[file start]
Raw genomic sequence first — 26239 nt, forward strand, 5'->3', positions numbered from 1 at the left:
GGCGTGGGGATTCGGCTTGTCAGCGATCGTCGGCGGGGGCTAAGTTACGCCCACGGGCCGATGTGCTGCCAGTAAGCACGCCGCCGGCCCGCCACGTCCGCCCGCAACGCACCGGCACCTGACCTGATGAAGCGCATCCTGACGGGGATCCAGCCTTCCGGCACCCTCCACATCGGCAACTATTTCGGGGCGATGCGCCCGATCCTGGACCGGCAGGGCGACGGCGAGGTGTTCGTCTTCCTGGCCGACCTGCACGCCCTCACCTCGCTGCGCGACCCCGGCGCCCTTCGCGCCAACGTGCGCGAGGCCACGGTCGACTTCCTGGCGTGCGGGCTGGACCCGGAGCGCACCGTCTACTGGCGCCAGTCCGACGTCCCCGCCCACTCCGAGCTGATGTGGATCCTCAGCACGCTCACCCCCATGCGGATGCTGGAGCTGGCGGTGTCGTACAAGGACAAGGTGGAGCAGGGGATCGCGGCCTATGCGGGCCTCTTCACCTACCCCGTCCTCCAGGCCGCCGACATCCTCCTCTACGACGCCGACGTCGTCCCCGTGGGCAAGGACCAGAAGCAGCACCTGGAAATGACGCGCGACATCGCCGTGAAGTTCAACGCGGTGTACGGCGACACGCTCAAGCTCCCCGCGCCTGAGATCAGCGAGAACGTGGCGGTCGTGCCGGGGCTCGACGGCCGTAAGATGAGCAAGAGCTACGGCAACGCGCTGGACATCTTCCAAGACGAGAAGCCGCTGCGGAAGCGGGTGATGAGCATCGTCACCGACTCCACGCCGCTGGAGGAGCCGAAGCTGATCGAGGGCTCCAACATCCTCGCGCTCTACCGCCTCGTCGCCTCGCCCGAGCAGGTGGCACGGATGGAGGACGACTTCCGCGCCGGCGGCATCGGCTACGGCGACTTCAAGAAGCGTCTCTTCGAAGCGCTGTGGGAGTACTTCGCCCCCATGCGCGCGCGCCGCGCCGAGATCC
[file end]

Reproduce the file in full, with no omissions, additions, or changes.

Raw genomic sequence first — 26239 nt, forward strand, 5'->3', positions numbered from 1 at the left:
GGCGTGGGGATTCGGCTTGTCAGCGATCGTCGGCGGGGGCTAAGTTACGCCCACGGGCCGATGTGCTGCCAGTAAGCACGCCGCCGGCCCGCCACGTCCGCCCGCAACGCACCGGCACCTGACCTGATGAAGCGCATCCTGACGGGGATCCAGCCTTCCGGCACCCTCCACATCGGCAACTATTTCGGGGCGATGCGCCCGATCCTGGACCGGCAGGGCGACGGCGAGGTGTTCGTCTTCCTGGCCGACCTGCACGCCCTCACCTCGCTGCGCGACCCCGGCGCCCTTCGCGCCAACGTGCGCGAGGCCACGGTCGACTTCCTGGCGTGCGGGCTGGACCCGGAGCGCACCGTCTACTGGCGCCAGTCCGACGTCCCCGCCCACTCCGAGCTGATGTGGATCCTCAGCACGCTCACCCCCATGCGGATGCTGGAGCTGGCGGTGTCGTACAAGGACAAGGTGGAGCAGGGGATCGCGGCCTATGCGGGCCTCTTCACCTACCCCGTCCTCCAGGCCGCCGACATCCTCCTCTACGACGCCGACGTCGTCCCCGTGGGCAAGGACCAGAAGCAGCACCTGGAAATGACGCGCGACATCGCCGTGAAGTTCAACGCGGTGTACGGCGACACGCTCAAGCTCCCCGCGCCTGAGATCAGCGAGAACGTGGCGGTCGTGCCGGGGCTCGACGGCCGTAAGATGAGCAAGAGCTACGGCAACGCGCTGGACATCTTCCAAGACGAGAAGCCGCTGCGGAAGCGGGTGATGAGCATCGTCACCGACTCCACGCCGCTGGAGGAGCCGAAGCTGATCGAGGGCTCCAACATCCTCGCGCTCTACCGCCTCGTCGCCTCGCCCGAGCAGGTGGCACGGATGGAGGACGACTTCCGCGCCGGCGGCATCGGCTACGGCGACTTCAAGAAGCGTCTCTTCGAAGCGCTGTGGGAGTACTTCGCCCCCATGCGCGCGCGCCGCGCCGAGATCC